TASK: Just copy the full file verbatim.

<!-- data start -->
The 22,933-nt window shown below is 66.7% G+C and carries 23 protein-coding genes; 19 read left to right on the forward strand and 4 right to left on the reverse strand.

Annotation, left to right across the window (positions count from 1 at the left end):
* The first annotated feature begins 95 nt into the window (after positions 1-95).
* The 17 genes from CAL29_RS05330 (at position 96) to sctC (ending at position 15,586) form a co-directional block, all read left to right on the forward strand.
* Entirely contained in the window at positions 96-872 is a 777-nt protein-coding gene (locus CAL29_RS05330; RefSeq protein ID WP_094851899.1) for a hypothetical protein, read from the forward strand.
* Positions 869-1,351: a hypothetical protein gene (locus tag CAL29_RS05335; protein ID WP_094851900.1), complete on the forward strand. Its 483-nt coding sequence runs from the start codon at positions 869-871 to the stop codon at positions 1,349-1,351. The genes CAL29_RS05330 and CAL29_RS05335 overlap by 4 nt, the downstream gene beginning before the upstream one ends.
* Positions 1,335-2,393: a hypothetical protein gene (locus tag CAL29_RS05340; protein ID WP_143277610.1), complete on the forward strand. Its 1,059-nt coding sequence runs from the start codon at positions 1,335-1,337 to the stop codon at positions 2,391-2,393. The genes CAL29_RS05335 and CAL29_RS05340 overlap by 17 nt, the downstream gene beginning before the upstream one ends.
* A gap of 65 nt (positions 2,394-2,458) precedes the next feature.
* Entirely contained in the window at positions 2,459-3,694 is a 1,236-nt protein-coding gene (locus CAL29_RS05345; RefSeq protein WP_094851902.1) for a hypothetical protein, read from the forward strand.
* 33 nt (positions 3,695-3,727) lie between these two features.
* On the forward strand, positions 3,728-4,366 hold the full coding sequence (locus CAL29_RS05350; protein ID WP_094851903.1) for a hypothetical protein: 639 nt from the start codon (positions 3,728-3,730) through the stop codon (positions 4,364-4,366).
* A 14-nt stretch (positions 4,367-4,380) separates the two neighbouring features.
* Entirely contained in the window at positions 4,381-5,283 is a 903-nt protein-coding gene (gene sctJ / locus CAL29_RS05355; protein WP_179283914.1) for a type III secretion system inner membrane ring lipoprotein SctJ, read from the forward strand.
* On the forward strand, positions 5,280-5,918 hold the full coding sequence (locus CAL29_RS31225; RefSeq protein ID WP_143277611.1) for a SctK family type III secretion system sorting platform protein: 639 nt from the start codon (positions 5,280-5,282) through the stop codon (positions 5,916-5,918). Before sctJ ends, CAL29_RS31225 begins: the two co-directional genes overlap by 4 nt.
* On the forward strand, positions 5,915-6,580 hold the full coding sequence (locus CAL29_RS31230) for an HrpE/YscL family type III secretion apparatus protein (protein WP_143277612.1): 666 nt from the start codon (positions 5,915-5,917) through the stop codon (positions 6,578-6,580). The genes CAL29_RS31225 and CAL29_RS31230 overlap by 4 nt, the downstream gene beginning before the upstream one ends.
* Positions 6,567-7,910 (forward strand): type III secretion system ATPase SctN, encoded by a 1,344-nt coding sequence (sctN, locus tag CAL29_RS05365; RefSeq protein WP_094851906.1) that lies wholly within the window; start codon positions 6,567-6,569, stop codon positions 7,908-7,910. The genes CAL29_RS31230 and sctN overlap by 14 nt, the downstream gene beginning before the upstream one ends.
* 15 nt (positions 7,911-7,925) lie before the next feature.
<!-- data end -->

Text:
The 22,933-nt window shown below is 66.7% G+C and carries 23 protein-coding genes; 19 read left to right on the forward strand and 4 right to left on the reverse strand.

Annotation, left to right across the window (positions count from 1 at the left end):
* The first annotated feature begins 95 nt into the window (after positions 1-95).
* The 17 genes from CAL29_RS05330 (at position 96) to sctC (ending at position 15,586) form a co-directional block, all read left to right on the forward strand.
* Entirely contained in the window at positions 96-872 is a 777-nt protein-coding gene (locus CAL29_RS05330; RefSeq protein ID WP_094851899.1) for a hypothetical protein, read from the forward strand.
* Positions 869-1,351: a hypothetical protein gene (locus tag CAL29_RS05335; protein ID WP_094851900.1), complete on the forward strand. Its 483-nt coding sequence runs from the start codon at positions 869-871 to the stop codon at positions 1,349-1,351. The genes CAL29_RS05330 and CAL29_RS05335 overlap by 4 nt, the downstream gene beginning before the upstream one ends.
* Positions 1,335-2,393: a hypothetical protein gene (locus tag CAL29_RS05340; protein ID WP_143277610.1), complete on the forward strand. Its 1,059-nt coding sequence runs from the start codon at positions 1,335-1,337 to the stop codon at positions 2,391-2,393. The genes CAL29_RS05335 and CAL29_RS05340 overlap by 17 nt, the downstream gene beginning before the upstream one ends.
* A gap of 65 nt (positions 2,394-2,458) precedes the next feature.
* Entirely contained in the window at positions 2,459-3,694 is a 1,236-nt protein-coding gene (locus CAL29_RS05345; RefSeq protein WP_094851902.1) for a hypothetical protein, read from the forward strand.
* 33 nt (positions 3,695-3,727) lie between these two features.
* On the forward strand, positions 3,728-4,366 hold the full coding sequence (locus CAL29_RS05350; protein ID WP_094851903.1) for a hypothetical protein: 639 nt from the start codon (positions 3,728-3,730) through the stop codon (positions 4,364-4,366).
* A 14-nt stretch (positions 4,367-4,380) separates the two neighbouring features.
* Entirely contained in the window at positions 4,381-5,283 is a 903-nt protein-coding gene (gene sctJ / locus CAL29_RS05355; protein WP_179283914.1) for a type III secretion system inner membrane ring lipoprotein SctJ, read from the forward strand.
* On the forward strand, positions 5,280-5,918 hold the full coding sequence (locus CAL29_RS31225; RefSeq protein ID WP_143277611.1) for a SctK family type III secretion system sorting platform protein: 639 nt from the start codon (positions 5,280-5,282) through the stop codon (positions 5,916-5,918). Before sctJ ends, CAL29_RS31225 begins: the two co-directional genes overlap by 4 nt.
* On the forward strand, positions 5,915-6,580 hold the full coding sequence (locus CAL29_RS31230) for an HrpE/YscL family type III secretion apparatus protein (protein WP_143277612.1): 666 nt from the start codon (positions 5,915-5,917) through the stop codon (positions 6,578-6,580). The genes CAL29_RS31225 and CAL29_RS31230 overlap by 4 nt, the downstream gene beginning before the upstream one ends.
* Positions 6,567-7,910 (forward strand): type III secretion system ATPase SctN, encoded by a 1,344-nt coding sequence (sctN, locus tag CAL29_RS05365; RefSeq protein WP_094851906.1) that lies wholly within the window; start codon positions 6,567-6,569, stop codon positions 7,908-7,910. The genes CAL29_RS31230 and sctN overlap by 14 nt, the downstream gene beginning before the upstream one ends.
* 15 nt (positions 7,911-7,925) lie before the next feature.